public @interface AsyncWebServiceQueue
The AsyncWebServiceQueue annotation describes the JMS queue that will be used to store the asynchronous requests for later processing. This annotation is applicable only to asynchronous web service implementation classes that are annotated with AsyncWebService annotation.
Transaction timeout in seconds for processing the message off the queue Meaningful only if the transaction is enabled or the method is non-idempotent This timeout is applied to the message driven bean that processes the request messages.
public abstract java.lang.String connectionFactory
The JNDI name of the QueueConnectionFactory
public abstract java.lang.String queue
The JNDI name of the JMS queue where asynchronous requests will be saved for later processing
public abstract boolean enableTransaction
If transaction is to be used for request-side MDB that processes messages from this queue.
public abstract int transactionTimeoutSeconds
Transaction timeout in seconds for processing the message off the queue Meaningful only if the transaction is enabled or the method is non-idempotent This timeout is applied to the message driven bean that processes the request messages. If specified 0 then the default value set at the server level is used.
public abstract int messageProcessorInitialPoolSize
The initial number of message processor instances in the pool to process the asynchronous requests.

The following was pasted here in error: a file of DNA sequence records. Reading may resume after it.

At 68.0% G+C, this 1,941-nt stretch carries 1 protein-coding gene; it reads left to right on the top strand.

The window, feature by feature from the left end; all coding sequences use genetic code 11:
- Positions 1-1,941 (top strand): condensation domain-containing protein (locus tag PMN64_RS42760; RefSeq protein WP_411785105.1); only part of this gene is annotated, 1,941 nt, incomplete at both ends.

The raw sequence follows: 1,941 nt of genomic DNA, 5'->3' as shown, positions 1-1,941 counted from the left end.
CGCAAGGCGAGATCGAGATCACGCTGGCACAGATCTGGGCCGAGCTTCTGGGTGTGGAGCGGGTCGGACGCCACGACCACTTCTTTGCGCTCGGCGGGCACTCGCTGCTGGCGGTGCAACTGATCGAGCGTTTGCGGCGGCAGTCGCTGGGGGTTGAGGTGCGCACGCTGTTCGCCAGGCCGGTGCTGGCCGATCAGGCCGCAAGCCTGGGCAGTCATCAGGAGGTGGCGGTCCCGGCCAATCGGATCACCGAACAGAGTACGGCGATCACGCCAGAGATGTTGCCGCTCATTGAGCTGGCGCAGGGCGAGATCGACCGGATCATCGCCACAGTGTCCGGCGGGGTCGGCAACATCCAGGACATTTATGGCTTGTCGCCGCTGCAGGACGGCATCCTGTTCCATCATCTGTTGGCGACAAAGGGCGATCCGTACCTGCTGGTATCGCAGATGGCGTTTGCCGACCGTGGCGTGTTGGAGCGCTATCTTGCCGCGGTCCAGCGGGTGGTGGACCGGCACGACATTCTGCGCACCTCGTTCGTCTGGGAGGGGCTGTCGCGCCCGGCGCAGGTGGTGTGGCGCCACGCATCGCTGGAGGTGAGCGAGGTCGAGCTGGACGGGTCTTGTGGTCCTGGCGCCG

public abstract int messageProcessorMaxPoolSize
The maximum number of message processor instances in the pool to process the asynchronous requests. Larger number will give you more throughput, but also may use more resources like threads and database connections etc.
public abstract java.lang.String messageProcessorPool
Name of the common message processor pool. If not specified, the service will use the default application level pool of message processors. If specified then a common named pool of message processors is used. While assembling an application, the first reference of a new common pool name creates a new pool of message processors in the application. After that any new service can refer to the same pool name and so can use the same message processor pool. One application having multiple asynchronous services may have more than one named pool of message processors. Asynchronous services sharing the same pool may interfere with each others performance under heavy load condition, so it is recommended that services having operations that take similar execution time should be grouped together. If there is a mix of fast and slow operations, then the fast operation may get queued up behind slow ones causing more delay to fast operations. A possible set of groups could be "slow", "medium" and "fast". The pool name does not signify any thing. This feature is useful to conserve resources like MDB, threads and database connections depending on the type of queue used.